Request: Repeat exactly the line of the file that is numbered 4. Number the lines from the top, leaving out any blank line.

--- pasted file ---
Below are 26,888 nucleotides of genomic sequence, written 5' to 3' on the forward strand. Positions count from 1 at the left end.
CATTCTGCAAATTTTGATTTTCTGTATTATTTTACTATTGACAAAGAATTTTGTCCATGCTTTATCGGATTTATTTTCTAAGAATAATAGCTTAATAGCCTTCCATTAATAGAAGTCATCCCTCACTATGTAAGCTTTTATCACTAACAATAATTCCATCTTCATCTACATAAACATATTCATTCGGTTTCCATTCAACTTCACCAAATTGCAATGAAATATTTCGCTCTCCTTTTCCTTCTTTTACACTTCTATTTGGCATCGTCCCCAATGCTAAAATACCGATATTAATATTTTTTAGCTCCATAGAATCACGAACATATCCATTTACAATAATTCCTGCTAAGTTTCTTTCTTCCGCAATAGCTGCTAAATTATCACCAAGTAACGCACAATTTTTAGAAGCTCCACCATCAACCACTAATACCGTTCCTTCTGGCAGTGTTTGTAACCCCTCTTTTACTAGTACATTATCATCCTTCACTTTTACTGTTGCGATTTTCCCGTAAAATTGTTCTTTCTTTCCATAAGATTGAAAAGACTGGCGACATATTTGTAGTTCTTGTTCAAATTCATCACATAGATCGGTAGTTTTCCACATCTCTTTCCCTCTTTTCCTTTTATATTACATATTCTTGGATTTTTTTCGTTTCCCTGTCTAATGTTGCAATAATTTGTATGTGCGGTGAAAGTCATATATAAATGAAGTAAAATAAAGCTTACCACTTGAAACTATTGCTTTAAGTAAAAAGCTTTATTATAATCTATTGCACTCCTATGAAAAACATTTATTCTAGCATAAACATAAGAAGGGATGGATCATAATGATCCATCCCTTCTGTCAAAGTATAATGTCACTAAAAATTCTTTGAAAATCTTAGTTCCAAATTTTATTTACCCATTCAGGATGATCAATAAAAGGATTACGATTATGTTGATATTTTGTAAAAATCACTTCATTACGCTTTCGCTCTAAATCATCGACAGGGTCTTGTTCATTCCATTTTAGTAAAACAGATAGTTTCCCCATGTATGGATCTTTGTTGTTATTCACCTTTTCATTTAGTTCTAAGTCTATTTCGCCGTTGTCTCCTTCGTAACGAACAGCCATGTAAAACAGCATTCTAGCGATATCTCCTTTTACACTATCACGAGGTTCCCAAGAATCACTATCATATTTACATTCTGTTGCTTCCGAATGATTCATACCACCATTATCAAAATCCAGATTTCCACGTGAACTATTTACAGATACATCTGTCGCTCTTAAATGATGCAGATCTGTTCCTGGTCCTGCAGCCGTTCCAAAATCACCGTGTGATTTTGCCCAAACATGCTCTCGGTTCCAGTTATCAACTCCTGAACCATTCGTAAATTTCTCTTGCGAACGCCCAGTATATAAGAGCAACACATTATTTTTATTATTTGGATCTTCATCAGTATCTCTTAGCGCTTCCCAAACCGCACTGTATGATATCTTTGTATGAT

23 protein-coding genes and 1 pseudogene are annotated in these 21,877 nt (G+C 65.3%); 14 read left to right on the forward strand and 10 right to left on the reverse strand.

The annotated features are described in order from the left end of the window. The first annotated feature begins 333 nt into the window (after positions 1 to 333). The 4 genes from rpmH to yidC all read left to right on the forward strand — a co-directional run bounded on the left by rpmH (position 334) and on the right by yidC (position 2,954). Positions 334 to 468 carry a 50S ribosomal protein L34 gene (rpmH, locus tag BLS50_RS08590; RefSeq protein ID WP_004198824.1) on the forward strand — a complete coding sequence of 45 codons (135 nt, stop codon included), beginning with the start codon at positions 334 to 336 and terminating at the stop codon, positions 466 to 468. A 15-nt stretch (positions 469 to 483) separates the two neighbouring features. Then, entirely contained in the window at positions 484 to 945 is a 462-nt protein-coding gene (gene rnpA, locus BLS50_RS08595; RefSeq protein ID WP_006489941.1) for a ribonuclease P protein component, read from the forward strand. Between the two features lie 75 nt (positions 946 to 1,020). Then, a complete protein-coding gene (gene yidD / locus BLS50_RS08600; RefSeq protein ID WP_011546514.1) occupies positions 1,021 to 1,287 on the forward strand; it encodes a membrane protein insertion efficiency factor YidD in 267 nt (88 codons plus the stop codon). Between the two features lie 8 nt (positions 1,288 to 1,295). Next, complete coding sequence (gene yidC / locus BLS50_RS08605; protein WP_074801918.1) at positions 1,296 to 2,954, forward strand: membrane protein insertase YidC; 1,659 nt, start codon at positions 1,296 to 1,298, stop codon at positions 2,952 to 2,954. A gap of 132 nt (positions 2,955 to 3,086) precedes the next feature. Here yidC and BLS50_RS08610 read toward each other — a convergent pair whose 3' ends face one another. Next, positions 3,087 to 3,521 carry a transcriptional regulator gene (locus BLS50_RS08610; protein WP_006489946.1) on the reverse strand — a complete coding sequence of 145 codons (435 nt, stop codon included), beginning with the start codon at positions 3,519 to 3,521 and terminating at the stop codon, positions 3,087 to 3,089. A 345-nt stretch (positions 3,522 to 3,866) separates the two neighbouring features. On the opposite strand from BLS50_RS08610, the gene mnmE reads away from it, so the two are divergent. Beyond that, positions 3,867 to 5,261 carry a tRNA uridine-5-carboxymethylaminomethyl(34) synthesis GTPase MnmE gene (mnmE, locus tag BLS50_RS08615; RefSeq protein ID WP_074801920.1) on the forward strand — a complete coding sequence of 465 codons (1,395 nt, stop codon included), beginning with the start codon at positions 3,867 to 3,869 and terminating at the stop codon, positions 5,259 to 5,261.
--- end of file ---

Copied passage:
The annotated features are described in order from the left end of the window. The first annotated feature begins 333 nt into the window (after positions 1 to 333). The 4 genes from rpmH to yidC all read left to right on the forward strand — a co-directional run bounded on the left by rpmH (position 334) and on the right by yidC (position 2,954). Positions 334 to 468 carry a 50S ribosomal protein L34 gene (rpmH, locus tag BLS50_RS08590; RefSeq protein ID WP_004198824.1) on the forward strand — a complete coding sequence of 45 codons (135 nt, stop codon included), beginning with the start codon at positions 334 to 336 and terminating at the stop codon, positions 466 to 468. A 15-nt stretch (positions 469 to 483) separates the two neighbouring features. Then, entirely contained in the window at positions 484 to 945 is a 462-nt protein-coding gene (gene rnpA, locus BLS50_RS08595; RefSeq protein ID WP_006489941.1) for a ribonuclease P protein component, read from the forward strand. Between the two features lie 75 nt (positions 946 to 1,020). Then, a complete protein-coding gene (gene yidD / locus BLS50_RS08600; RefSeq protein ID WP_011546514.1) occupies positions 1,021 to 1,287 on the forward strand; it encodes a membrane protein insertion efficiency factor YidD in 267 nt (88 codons plus the stop codon). Between the two features lie 8 nt (positions 1,288 to 1,295). Next, complete coding sequence (gene yidC / locus BLS50_RS08605; protein WP_074801918.1) at positions 1,296 to 2,954, forward strand: membrane protein insertase YidC; 1,659 nt, start codon at positions 1,296 to 1,298, stop codon at positions 2,952 to 2,954. A gap of 132 nt (positions 2,955 to 3,086) precedes the next feature. Here yidC and BLS50_RS08610 read toward each other — a convergent pair whose 3' ends face one another. Next, positions 3,087 to 3,521 carry a transcriptional regulator gene (locus BLS50_RS08610; protein WP_006489946.1) on the reverse strand — a complete coding sequence of 145 codons (435 nt, stop codon included), beginning with the start codon at positions 3,519 to 3,521 and terminating at the stop codon, positions 3,087 to 3,089. A 345-nt stretch (positions 3,522 to 3,866) separates the two neighbouring features. On the opposite strand from BLS50_RS08610, the gene mnmE reads away from it, so the two are divergent. Beyond that, positions 3,867 to 5,261 carry a tRNA uridine-5-carboxymethylaminomethyl(34) synthesis GTPase MnmE gene (mnmE, locus tag BLS50_RS08615; RefSeq protein ID WP_074801920.1) on the forward strand — a complete coding sequence of 465 codons (1,395 nt, stop codon included), beginning with the start codon at positions 3,867 to 3,869 and terminating at the stop codon, positions 5,259 to 5,261.